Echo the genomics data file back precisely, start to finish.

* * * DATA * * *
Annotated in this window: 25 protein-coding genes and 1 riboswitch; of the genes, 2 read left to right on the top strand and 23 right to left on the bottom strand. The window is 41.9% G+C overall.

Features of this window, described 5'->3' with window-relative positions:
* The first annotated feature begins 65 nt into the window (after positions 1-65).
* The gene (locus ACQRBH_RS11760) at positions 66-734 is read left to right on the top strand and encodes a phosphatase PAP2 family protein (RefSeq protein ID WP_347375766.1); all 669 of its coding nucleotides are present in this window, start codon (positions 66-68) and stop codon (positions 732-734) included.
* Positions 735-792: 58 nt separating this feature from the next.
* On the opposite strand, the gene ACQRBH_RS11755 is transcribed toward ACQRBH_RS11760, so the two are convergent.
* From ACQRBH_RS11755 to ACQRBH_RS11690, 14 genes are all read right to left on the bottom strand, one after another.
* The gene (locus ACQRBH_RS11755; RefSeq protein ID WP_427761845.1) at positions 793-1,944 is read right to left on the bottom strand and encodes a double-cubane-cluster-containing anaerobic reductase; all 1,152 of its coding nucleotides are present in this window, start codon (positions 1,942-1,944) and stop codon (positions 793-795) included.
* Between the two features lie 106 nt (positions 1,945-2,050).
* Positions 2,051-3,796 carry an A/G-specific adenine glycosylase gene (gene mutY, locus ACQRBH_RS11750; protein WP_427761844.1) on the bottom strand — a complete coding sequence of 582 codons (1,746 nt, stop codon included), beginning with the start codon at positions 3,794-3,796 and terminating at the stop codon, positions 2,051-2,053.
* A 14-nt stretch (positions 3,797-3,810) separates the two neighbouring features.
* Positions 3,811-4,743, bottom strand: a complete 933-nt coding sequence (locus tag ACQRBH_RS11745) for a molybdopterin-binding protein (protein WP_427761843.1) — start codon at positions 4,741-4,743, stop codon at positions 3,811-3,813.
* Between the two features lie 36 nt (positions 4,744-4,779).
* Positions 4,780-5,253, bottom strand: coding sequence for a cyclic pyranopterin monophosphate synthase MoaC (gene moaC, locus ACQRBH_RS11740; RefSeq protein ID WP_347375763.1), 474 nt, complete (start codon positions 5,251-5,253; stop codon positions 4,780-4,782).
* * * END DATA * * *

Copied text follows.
Annotated in this window: 25 protein-coding genes and 1 riboswitch; of the genes, 2 read left to right on the top strand and 23 right to left on the bottom strand. The window is 41.9% G+C overall.

Features of this window, described 5'->3' with window-relative positions:
* The first annotated feature begins 65 nt into the window (after positions 1-65).
* The gene (locus ACQRBH_RS11760) at positions 66-734 is read left to right on the top strand and encodes a phosphatase PAP2 family protein (RefSeq protein ID WP_347375766.1); all 669 of its coding nucleotides are present in this window, start codon (positions 66-68) and stop codon (positions 732-734) included.
* Positions 735-792: 58 nt separating this feature from the next.
* On the opposite strand, the gene ACQRBH_RS11755 is transcribed toward ACQRBH_RS11760, so the two are convergent.
* From ACQRBH_RS11755 to ACQRBH_RS11690, 14 genes are all read right to left on the bottom strand, one after another.
* The gene (locus ACQRBH_RS11755; RefSeq protein ID WP_427761845.1) at positions 793-1,944 is read right to left on the bottom strand and encodes a double-cubane-cluster-containing anaerobic reductase; all 1,152 of its coding nucleotides are present in this window, start codon (positions 1,942-1,944) and stop codon (positions 793-795) included.
* Between the two features lie 106 nt (positions 1,945-2,050).
* Positions 2,051-3,796 carry an A/G-specific adenine glycosylase gene (gene mutY, locus ACQRBH_RS11750; protein WP_427761844.1) on the bottom strand — a complete coding sequence of 582 codons (1,746 nt, stop codon included), beginning with the start codon at positions 3,794-3,796 and terminating at the stop codon, positions 2,051-2,053.
* A 14-nt stretch (positions 3,797-3,810) separates the two neighbouring features.
* Positions 3,811-4,743, bottom strand: a complete 933-nt coding sequence (locus tag ACQRBH_RS11745) for a molybdopterin-binding protein (protein WP_427761843.1) — start codon at positions 4,741-4,743, stop codon at positions 3,811-3,813.
* Between the two features lie 36 nt (positions 4,744-4,779).
* Positions 4,780-5,253, bottom strand: coding sequence for a cyclic pyranopterin monophosphate synthase MoaC (gene moaC, locus ACQRBH_RS11740; RefSeq protein ID WP_347375763.1), 474 nt, complete (start codon positions 5,251-5,253; stop codon positions 4,780-4,782).